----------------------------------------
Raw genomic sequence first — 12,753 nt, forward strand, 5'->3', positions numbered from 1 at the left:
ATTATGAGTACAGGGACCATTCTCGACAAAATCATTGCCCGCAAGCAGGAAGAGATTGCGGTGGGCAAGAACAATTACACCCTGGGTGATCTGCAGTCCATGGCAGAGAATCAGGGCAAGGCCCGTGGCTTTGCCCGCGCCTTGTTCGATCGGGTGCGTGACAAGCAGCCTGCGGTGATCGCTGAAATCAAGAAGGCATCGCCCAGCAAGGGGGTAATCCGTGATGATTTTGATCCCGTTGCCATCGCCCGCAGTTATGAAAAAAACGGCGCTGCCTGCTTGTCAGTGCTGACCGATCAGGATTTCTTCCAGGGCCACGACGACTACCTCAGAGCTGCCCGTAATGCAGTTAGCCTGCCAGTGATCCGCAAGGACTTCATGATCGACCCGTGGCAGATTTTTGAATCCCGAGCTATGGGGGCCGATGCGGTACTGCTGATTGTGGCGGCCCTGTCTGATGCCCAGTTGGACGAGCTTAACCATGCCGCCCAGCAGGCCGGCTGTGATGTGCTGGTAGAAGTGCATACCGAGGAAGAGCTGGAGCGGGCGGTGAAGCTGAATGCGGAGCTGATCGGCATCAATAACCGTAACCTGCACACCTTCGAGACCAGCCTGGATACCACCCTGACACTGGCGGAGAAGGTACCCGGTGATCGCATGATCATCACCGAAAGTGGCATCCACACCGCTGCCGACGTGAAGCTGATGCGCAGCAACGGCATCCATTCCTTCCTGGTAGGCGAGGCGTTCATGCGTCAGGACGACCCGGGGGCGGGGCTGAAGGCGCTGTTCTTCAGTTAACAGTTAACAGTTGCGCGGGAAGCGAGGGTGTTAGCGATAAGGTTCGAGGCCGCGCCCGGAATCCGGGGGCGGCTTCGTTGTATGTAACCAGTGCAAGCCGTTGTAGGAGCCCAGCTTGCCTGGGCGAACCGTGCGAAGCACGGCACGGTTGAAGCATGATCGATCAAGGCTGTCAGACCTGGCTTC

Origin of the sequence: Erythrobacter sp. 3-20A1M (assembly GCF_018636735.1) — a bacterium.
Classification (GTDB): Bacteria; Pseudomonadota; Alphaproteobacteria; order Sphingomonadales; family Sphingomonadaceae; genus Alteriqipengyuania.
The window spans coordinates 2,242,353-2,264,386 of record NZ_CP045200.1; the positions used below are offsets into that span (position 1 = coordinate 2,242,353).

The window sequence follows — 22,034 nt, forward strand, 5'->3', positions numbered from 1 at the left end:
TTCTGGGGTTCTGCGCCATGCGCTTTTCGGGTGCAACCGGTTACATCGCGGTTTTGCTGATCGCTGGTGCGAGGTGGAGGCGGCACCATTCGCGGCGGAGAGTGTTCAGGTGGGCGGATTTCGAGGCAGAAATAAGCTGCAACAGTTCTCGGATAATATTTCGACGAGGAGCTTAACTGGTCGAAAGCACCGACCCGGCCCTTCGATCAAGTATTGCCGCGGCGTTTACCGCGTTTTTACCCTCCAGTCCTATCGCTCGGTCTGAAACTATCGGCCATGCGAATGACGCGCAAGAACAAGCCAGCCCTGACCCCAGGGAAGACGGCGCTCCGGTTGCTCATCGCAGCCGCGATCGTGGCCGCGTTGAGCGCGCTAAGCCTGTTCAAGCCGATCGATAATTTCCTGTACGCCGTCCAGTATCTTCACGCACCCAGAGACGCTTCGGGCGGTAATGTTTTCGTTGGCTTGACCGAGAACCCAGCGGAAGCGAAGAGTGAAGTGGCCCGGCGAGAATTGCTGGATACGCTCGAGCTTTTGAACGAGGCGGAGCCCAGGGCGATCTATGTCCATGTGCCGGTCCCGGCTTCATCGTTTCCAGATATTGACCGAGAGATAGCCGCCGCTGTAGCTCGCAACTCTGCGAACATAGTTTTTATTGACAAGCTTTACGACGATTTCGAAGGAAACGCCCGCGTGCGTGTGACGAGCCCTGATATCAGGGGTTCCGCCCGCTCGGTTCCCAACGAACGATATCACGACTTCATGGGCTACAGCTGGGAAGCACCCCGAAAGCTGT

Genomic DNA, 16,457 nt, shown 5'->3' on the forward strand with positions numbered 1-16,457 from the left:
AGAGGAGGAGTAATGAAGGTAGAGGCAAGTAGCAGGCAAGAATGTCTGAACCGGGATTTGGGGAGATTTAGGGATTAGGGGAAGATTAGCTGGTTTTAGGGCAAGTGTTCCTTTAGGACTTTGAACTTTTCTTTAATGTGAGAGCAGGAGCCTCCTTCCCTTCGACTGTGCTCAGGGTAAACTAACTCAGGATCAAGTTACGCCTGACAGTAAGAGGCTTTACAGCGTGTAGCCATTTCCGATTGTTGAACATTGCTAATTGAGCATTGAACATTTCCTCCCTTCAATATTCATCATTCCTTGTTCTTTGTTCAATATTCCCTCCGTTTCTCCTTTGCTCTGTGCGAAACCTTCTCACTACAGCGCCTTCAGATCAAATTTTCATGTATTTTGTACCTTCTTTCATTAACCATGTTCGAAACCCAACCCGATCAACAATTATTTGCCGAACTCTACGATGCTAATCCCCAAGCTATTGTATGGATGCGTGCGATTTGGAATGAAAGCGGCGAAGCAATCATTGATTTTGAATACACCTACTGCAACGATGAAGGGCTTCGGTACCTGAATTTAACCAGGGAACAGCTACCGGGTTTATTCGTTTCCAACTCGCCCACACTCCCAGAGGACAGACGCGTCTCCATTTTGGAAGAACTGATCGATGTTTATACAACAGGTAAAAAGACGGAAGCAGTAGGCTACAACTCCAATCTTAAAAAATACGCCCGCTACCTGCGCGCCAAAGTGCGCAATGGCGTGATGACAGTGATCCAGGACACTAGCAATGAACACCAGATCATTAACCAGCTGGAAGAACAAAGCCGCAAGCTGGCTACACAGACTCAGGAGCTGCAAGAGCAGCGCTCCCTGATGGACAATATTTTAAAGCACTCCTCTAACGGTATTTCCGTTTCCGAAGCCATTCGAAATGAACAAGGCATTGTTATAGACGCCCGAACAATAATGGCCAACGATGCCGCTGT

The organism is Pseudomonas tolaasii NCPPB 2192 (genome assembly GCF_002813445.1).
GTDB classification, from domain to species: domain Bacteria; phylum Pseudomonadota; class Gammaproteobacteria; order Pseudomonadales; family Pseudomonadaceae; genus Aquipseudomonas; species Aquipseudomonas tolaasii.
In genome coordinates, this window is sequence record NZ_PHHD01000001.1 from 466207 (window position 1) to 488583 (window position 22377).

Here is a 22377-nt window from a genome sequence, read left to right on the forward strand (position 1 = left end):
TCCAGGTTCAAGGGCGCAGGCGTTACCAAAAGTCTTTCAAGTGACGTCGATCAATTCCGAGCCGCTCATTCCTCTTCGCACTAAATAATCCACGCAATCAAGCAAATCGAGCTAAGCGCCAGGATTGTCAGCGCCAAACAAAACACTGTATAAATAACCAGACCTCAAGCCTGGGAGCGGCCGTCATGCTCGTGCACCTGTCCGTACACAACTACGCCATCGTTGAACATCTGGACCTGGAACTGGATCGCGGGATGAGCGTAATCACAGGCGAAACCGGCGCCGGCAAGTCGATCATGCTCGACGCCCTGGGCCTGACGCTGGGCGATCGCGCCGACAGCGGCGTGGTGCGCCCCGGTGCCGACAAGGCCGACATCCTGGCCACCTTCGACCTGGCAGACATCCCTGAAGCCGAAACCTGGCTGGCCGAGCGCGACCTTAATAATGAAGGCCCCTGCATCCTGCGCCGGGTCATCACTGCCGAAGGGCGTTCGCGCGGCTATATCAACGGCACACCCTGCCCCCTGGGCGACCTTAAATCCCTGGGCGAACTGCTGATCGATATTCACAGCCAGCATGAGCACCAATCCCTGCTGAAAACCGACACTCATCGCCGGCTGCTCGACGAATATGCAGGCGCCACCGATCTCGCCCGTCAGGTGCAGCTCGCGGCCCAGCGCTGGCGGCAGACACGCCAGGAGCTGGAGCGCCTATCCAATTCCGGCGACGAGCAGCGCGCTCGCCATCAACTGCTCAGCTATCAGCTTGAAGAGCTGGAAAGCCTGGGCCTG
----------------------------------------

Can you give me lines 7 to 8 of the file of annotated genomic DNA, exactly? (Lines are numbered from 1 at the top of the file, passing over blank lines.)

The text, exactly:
TTCTGGGGTTCTGCGCCATGCGCTTTTCGGGTGCAACCGGTTACATCGCGGTTTTGCTGATCGCTGGTGCGAGGTGGAGGCGGCACCATTCGCGGCGGAGAGTGTTCAGGTGGGCGGATTTCGAGGCAGAAATAAGCTGCAACAGTTCTCGGATAATATTTCGACGAGGAGCTTAACTGGTCGAAAGCACCGACCCGGCCCTTCGATCAAGTATTGCCGCGGCGTTTACCGCGTTTTTACCCTCCAGTCCTATCGCTCGGTCTGAAACTATCGGCCATGCGAATGACGCGCAAGAACAAGCCAGCCCTGACCCCAGGGAAGACGGCGCTCCGGTTGCTCATCGCAGCCGCGATCGTGGCCGCGTTGAGCGCGCTAAGCCTGTTCAAGCCGATCGATAATTTCCTGTACGCCGTCCAGTATCTTCACGCACCCAGAGACGCTTCGGGCGGTAATGTTTTCGTTGGCTTGACCGAGAACCCAGCGGAAGCGAAGAGTGAAGTGGCCCGGCGAGAATTGCTGGATACGCTCGAGCTTTTGAACGAGGCGGAGCCCAGGGCGATCTATGTCCATGTGCCGGTCCCGGCTTCATCGTTTCCAGATATTGACCGAGAGATAGCCGCCGCTGTAGCTCGCAACTCTGCGAACATAGTTTTTATTGACAAGCTTTACGACGATTTCGAAGGAAACGCCCGCGTGCGTGTGACGAGCCCTGATATCAGGGGTTCCGCCCGCTCGGTTCCCAACGAACGATATCACGACTTCATGGGCTACAGCTGGGAAGCACCCCGAAAGCTGT

Genomic DNA, 16,457 nt, shown 5'->3' on the forward strand with positions numbered 1-16,457 from the left: